The charge of academic isolation is perennially lobbed at contemporary classical music, and serialism in particular. For the serialists, the rigidity of twelve-tone composition was a tool to smash the lure of tonality, but by the same token it could – and did – become a stricture of its own. Moreover, the modernist rupture with the ‘excesses’ of late romanticism had not been meant only in musicological terms. A new asceticism of style was beginning to predominate: smaller ensembles, shorter pieces, a shift to the austere, and an aversion to the spectacle. That inheritance persists (although there were always dissenters) – but it is beginning to erode.
Spectral music, pioneered mainly by the French IRCAM institute founded by Pierre Boulez, uses computer analysis of sound to identify and mould the ghostly harmonies that emerge at the level of microtones. Its practitioners often compose at the level of the quarter tone – barely perceptible to the human ear. In one sense the origin of these spectralist techniques are the height of academicism. But for the Austrian-born Georg Friedrich Haas, they are tools to deliver intense, emotional blows. “One of the first times I fell in love, I just went to the piano and played one chord,” Haas told one interviewer. “I felt that this chord explained much more clearly what I wanted to express than language.” The primal power of sound is not lost on Haas – as he says, it can express human feeling “in such a way that other human beings can embrace these emotions and states of the soul as their own.” Nor is Haas averse to the grand statement: his third string quartet is played in total darkness – with the score notes mandating that even the concert hall’s exit signs must be obscured.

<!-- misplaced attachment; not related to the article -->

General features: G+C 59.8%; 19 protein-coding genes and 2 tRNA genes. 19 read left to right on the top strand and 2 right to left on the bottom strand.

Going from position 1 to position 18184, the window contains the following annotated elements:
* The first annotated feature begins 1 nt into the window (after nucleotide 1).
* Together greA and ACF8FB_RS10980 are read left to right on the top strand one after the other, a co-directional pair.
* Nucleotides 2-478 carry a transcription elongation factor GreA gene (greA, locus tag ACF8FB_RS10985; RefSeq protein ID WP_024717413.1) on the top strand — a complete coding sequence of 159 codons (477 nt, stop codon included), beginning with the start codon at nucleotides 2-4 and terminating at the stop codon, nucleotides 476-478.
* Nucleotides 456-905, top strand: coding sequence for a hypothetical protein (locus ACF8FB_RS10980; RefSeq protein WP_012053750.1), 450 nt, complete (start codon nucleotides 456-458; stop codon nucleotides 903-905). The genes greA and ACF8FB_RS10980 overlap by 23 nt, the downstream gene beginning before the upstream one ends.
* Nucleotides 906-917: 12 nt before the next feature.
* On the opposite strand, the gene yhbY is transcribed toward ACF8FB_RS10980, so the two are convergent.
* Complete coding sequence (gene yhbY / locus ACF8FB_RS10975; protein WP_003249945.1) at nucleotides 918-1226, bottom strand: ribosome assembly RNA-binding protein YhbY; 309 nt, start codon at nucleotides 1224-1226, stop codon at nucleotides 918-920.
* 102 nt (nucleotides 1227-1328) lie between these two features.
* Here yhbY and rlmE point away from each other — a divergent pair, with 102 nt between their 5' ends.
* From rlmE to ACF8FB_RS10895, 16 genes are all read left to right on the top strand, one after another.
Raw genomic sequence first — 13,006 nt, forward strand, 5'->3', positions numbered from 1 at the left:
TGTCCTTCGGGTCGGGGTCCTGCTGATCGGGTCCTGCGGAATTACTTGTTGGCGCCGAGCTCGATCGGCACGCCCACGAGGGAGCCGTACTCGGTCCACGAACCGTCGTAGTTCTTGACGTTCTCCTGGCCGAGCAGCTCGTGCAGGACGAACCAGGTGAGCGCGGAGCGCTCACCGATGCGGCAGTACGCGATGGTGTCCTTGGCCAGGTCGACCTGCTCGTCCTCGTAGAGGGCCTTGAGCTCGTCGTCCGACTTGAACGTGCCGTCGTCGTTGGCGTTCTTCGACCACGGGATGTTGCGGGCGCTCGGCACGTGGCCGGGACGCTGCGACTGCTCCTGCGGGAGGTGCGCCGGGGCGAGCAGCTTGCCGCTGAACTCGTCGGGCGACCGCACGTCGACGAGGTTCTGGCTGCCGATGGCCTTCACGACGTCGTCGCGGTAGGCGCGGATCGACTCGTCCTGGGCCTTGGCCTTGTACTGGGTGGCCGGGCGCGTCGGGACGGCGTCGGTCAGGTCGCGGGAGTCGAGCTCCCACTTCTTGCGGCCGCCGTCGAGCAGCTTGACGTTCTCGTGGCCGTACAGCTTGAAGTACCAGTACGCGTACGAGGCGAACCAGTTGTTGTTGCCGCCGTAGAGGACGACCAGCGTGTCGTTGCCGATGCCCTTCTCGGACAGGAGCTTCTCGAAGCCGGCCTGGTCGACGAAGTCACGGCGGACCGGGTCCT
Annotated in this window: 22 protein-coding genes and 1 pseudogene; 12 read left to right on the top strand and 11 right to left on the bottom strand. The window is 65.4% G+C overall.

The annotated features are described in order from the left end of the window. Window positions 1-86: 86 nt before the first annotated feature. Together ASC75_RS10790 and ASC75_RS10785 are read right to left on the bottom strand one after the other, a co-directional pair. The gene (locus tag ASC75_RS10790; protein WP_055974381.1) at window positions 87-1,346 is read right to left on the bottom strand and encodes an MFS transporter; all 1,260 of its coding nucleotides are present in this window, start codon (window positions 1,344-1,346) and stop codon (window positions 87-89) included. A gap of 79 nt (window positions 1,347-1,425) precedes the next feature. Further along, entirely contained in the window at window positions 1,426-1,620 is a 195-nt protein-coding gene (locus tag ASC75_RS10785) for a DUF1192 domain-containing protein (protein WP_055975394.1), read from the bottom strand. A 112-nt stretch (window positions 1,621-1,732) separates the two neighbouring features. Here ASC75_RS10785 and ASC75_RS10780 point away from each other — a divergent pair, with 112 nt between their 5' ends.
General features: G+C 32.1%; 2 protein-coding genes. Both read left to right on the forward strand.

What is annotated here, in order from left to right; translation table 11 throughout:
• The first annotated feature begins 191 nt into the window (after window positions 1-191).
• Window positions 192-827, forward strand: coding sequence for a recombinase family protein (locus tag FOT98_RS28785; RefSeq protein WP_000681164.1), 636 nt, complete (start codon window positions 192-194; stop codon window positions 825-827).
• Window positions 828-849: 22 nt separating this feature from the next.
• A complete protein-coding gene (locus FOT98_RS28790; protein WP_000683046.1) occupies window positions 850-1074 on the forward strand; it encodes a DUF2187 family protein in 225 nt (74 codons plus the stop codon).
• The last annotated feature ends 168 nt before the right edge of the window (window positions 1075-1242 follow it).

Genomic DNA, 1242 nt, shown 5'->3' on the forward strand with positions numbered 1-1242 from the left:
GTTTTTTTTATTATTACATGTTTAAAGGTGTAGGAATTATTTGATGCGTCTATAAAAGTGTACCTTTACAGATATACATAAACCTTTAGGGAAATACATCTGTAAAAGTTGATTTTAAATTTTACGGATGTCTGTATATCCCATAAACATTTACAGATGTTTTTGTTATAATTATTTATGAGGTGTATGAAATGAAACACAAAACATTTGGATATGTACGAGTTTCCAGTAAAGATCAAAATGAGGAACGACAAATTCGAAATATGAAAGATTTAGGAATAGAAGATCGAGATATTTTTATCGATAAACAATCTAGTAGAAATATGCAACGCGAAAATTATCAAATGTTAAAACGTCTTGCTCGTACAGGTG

Microtones are easy enough to conjure up on software, but their complexity presents practical problems of notation and performance. Haas gets around these by tuning his instruments above or below their normal register. In tandem, they can produce chords of microtonal separation, with striking harmonic results.
In his second string quartet (1998), Haas writes that he “combines tonal, apparently historicising sound elements with microtonal adjustments, temporal expansions and compressions” in the single movement. “Tradition shines through again and again, but it appears as something lost, distant, clouded.” From the deep and grainy rasp of the cello at the very start, the piece contrasts a sense of suspended rapture, totally outside time, with the airily beautiful harmonies of the upper strings. In the midst of what Haas calls the “flickering sound picture,” there is a sense of both ecstasy and existential dread, as if these states sat on a knife’s edge – or even, Haas seems to suggest, as if the difference between them was inconsequential.
Listening notes: Note the low/high string contrast from the start, with the cello as brooding lynchpin, punctuated by its foray into harmonic notes. The bridge from 4:26 brings us to a new section at 4:45, with still frequent glissandi creating an otherworldly sense of inner tumult. At 10:10, the quartet begins to build a mounting, bowed intensity, until its returns at 15:30 to variations on the opening theme. Within the rising and falling chord swells from 17:00, we reach a kind of emotional, though not melodic, resolution – itself questioned, perhaps, by the unnerving glissandi at the close.
Image by Luo Bonian